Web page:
ABOUT TEAM SUZUKI
How long does it take?
Over the years, many people have asked, “How long did it take to write TEAM SUZUKI?”
I always say “About three years,” because I vaguely recall starting it around 1978 and finishing it in 1981. When they ask, “And how did you write it?” I stumble because it’s not very simple.
You need the confidence that only experience can deliver. The first published piece I wrote concerned my ownership of two Brough Superiors. This appeared in Fishtail, the Velocette Owners’ Club magazine in 1969, shortly before I joined British Leyland as an engine designer.
Working for ‘The Austin’ at Longbridge in Birmingham sharpened my analysis of engineering problems and I began to write technical articles for CYCLE, then the USA’s largest circulation motorcycle magazine. I was already writing technical articles for Motor Cycle Sport as ADT (Alvin D Tankstraddler, the D stood for Dwight) and other British magazines. In the early seventies, I was content designing car engines in the week and racing my 1937 Velocette KSS, and 1938 Triumph Speed Twin at the weekends. But by 1975 I became fed up with British Leyland. Although BL had named me as the inventor on six of their patents, precious few had made it into production. It was like hitting my head against a brick wall.
I Join Suzuki
Early in 1976, I joined Heron Suzuki GB as their sole technical representative. Since 1965 I’d spectated at Oulton and Mallory (I was always taking exams when the TT was on) but at Suzuki GB, I began to see racing from the inside thanks to the paddock passes given to me by my new pal Rex White. I rubbed shoulders with the Grand Prix team and a year later, when I became Suzuki’s service manager, the small building at the rear of Number 91 Beddington Lane that housed my new department and my office also contained the GP race team. Riders, sponsors, mechanics, Japanese designers, all used the same facilities so it was only natural that some of them became my friends. I was still writing for various magazines (always using a pseudonym) and I was by then ghosting Pat Hennen’s technical column in a US magazine.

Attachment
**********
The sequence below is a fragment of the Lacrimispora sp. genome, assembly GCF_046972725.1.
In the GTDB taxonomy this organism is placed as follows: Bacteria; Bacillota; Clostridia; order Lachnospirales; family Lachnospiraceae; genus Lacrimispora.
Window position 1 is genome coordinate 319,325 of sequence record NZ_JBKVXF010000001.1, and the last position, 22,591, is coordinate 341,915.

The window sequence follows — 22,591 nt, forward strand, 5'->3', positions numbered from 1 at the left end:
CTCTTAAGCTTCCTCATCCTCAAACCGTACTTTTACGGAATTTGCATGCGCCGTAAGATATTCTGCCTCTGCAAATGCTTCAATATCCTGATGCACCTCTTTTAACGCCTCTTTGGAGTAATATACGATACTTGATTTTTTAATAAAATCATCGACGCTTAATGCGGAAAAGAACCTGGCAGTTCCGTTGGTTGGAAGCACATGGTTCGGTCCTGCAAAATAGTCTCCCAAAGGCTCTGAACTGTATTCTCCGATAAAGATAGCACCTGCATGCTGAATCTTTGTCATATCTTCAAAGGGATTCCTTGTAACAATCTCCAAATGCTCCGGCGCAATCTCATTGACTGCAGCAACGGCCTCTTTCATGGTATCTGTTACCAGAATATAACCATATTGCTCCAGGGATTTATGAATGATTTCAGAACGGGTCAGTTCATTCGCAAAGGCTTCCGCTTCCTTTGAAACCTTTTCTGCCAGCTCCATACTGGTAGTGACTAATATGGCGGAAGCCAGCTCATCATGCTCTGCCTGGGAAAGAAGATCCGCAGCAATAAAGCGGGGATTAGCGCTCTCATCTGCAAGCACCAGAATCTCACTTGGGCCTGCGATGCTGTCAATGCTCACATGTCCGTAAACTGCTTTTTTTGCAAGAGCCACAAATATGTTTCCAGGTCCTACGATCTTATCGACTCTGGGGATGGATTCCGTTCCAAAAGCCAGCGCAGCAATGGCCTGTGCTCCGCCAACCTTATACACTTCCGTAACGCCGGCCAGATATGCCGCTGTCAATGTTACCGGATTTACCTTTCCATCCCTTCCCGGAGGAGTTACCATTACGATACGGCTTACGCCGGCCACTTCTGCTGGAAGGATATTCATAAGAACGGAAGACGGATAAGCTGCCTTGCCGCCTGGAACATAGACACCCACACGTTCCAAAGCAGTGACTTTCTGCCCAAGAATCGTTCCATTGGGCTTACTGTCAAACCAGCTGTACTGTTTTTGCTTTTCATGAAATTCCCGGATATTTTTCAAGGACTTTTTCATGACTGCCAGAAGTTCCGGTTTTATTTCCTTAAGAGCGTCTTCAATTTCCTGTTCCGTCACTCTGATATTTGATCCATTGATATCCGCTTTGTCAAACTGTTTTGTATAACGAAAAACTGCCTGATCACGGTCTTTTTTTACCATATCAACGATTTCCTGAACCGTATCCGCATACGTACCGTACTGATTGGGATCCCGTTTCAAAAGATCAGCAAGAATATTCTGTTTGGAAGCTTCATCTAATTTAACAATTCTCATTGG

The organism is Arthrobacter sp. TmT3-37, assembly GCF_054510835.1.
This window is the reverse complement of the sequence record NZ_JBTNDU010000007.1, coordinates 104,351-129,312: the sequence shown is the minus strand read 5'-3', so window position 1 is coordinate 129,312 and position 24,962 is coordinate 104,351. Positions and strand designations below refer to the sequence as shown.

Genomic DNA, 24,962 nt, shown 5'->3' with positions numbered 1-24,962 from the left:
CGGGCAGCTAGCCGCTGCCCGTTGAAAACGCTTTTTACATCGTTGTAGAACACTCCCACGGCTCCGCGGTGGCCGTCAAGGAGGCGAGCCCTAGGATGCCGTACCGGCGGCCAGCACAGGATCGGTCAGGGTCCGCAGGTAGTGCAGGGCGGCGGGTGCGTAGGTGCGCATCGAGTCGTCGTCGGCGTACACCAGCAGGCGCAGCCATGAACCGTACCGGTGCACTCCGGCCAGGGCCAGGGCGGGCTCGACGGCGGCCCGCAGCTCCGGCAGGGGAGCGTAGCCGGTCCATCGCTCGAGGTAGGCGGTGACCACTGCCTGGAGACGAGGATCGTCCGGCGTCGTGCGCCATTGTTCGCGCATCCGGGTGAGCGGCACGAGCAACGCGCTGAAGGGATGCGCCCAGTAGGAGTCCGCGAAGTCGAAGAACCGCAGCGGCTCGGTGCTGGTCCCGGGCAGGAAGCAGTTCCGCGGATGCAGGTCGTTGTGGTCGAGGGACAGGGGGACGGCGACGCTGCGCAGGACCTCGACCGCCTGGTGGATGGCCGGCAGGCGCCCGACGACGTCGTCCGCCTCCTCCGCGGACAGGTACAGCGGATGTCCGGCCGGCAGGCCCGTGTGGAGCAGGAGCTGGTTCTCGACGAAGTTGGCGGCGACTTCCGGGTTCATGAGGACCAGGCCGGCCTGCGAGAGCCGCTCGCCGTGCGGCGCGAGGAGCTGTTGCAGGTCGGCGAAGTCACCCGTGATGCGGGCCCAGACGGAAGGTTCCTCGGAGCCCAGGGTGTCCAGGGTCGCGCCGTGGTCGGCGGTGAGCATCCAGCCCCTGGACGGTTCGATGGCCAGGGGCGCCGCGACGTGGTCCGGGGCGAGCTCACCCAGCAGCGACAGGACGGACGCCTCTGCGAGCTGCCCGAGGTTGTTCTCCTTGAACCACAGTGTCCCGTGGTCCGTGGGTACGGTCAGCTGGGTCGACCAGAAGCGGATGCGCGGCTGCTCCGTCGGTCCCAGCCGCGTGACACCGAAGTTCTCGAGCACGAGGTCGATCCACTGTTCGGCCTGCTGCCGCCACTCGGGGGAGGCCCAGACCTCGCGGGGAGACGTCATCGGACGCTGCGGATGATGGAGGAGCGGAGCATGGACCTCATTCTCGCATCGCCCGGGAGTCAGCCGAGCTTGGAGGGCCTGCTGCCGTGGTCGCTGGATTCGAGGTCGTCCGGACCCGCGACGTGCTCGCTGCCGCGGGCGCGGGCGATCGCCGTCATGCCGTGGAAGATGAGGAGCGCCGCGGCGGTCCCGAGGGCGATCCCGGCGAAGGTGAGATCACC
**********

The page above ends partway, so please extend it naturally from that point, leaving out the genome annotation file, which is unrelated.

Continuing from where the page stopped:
With Heron Suzuki, I travelled with the team to many of the British events and occasionally to European GPs and began to understand what lay really behind the success of riders like Barry Sheene. His fans imagined that winning a race was all about riding skills but I knew it was also – possibly mainly - the hundreds of sweat-wringing man-hours of machine preparation expended by his support crew for every hour spent racing on the track. I had the germ of an idea that people would like to know about what goes on in a successful race team.
So it was a combination of sharpening my writing skills and having access to interesting stuff that the notion of writing a book became plausible.
And then I met Masazumi Ishikawa. He had been educated at Harvard and spoke excellent English. He told me that he was one of Team Suzuki’s managers of the 1960s. I saw him a lot as Ishikawa-San managed Suzuki Japan’s homologation department and I was Type Approving the Suzuki SC100GX (the Whizz-Kid that became the first Suzuki car to be sold in the UK). During his many UK visits, Ishikawa-San brought me personal photographs and excellent memories. Sometimes documents. He translated a great deal of a Japanese book I had bought in Tokyo, The History of Japanese Racing Motorcycles - which I now know was written by my friend Yori Kanda who lives just a few miles from my home. Ishikawa-San told me of other Suzuki people I dealt with who were also ex-Team Suzuki members. I started to interview these people during their UK visits.
Before I knew it, I was thinking about the structure of a book. How I could place these memories. What secrets I could reveal without risking alienating Suzuki Japan. In fact, Suzuki Japan were extremely accommodating and allowed me to take photographs inside their race shop and provided all the help I could ever imagine.
But writing a book isn’t only about putting words on paper; it’s about knowing who to talk to and being confident that what you write will eventually be printed. I was extremely fortunate in this latter regard.